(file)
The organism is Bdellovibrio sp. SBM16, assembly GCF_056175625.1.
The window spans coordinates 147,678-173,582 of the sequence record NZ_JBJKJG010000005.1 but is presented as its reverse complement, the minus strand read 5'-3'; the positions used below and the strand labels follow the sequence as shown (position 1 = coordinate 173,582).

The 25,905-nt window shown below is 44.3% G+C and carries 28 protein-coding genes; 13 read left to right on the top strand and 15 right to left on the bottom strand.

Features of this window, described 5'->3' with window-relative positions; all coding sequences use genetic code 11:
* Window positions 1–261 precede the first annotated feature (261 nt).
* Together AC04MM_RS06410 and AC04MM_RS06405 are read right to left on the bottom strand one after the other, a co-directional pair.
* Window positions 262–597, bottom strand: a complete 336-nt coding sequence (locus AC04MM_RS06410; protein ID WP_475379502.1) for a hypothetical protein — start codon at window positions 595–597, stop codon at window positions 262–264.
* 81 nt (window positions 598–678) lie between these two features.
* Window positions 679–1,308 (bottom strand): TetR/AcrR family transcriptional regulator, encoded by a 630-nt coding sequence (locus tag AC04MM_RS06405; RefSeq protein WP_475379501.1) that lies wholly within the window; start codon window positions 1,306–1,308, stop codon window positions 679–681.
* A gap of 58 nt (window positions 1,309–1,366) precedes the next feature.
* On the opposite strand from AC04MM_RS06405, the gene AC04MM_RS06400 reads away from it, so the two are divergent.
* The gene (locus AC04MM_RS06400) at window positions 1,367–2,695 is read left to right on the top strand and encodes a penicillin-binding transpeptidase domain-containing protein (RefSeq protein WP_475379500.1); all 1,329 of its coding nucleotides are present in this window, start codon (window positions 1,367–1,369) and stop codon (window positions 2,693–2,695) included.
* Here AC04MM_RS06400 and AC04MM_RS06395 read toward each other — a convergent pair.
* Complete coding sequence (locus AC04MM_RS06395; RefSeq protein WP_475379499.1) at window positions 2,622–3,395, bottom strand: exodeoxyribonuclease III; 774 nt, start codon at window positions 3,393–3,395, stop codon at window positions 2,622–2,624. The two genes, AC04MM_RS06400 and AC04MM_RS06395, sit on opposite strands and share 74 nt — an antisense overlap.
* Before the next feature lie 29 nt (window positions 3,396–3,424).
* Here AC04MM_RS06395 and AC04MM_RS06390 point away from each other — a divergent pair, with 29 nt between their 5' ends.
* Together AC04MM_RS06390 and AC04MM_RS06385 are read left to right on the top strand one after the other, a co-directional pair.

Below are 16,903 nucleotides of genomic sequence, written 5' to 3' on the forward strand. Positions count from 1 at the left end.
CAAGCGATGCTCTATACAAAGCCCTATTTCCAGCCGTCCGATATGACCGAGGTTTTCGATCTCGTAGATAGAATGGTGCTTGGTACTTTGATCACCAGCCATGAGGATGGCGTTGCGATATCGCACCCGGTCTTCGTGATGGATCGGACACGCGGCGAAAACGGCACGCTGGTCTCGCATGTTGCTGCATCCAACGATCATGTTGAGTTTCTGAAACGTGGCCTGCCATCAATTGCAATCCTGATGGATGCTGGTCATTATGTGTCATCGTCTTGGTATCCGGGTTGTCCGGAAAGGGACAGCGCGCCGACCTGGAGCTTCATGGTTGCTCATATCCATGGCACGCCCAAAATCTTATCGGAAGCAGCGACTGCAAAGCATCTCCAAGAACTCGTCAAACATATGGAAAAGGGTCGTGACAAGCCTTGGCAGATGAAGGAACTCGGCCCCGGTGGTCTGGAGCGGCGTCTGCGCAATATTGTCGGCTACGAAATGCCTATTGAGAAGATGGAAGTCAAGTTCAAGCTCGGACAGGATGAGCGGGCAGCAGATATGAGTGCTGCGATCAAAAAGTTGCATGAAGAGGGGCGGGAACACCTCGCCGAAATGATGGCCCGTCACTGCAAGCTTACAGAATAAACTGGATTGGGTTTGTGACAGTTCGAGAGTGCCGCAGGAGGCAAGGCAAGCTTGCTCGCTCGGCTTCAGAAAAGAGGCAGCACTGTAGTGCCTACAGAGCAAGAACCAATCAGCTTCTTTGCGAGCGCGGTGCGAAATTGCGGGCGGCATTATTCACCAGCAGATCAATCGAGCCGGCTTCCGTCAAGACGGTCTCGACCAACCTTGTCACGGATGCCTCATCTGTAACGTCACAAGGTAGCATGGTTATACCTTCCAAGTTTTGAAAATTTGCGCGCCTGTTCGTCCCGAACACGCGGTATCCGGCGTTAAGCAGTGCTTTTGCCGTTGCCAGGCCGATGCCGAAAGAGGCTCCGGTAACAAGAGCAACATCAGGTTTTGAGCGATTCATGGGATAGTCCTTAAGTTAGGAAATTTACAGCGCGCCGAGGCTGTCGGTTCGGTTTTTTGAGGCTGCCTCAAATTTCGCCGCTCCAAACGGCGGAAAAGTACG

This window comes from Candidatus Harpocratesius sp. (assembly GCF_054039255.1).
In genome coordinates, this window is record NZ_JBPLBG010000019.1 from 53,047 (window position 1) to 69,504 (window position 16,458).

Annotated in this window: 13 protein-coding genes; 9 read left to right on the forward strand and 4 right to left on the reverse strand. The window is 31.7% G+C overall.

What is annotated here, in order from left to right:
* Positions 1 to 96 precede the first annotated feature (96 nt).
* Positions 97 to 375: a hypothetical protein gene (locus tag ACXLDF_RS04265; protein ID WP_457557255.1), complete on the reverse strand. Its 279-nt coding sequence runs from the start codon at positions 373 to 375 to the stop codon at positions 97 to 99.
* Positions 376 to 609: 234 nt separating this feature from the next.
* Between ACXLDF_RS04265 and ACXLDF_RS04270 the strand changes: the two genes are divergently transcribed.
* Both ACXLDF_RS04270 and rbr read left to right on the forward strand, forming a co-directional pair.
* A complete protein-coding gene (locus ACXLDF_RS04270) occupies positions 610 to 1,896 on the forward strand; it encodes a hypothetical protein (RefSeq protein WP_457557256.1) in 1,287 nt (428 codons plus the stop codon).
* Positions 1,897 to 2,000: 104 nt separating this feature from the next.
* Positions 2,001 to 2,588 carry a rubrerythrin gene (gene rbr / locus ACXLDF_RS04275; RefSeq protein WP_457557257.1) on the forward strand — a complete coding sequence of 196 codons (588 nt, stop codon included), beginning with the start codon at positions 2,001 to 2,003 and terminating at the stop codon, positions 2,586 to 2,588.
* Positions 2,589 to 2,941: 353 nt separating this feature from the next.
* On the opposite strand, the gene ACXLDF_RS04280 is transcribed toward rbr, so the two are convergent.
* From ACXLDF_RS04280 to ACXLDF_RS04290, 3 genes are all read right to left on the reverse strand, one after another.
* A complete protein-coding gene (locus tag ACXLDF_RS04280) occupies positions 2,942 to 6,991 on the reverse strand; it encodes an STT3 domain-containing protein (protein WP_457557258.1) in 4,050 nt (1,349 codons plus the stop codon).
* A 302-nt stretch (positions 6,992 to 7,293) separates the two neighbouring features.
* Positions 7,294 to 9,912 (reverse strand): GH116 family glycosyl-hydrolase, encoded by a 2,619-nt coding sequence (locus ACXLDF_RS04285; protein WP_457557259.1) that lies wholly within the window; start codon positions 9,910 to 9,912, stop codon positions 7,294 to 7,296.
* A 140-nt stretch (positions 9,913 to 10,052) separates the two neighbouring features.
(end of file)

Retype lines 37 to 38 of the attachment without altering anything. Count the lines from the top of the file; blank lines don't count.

* Positions 7,294 to 9,912 (reverse strand): GH116 family glycosyl-hydrolase, encoded by a 2,619-nt coding sequence (locus ACXLDF_RS04285; protein WP_457557259.1) that lies wholly within the window; start codon positions 9,910 to 9,912, stop codon positions 7,294 to 7,296.
* A 140-nt stretch (positions 9,913 to 10,052) separates the two neighbouring features.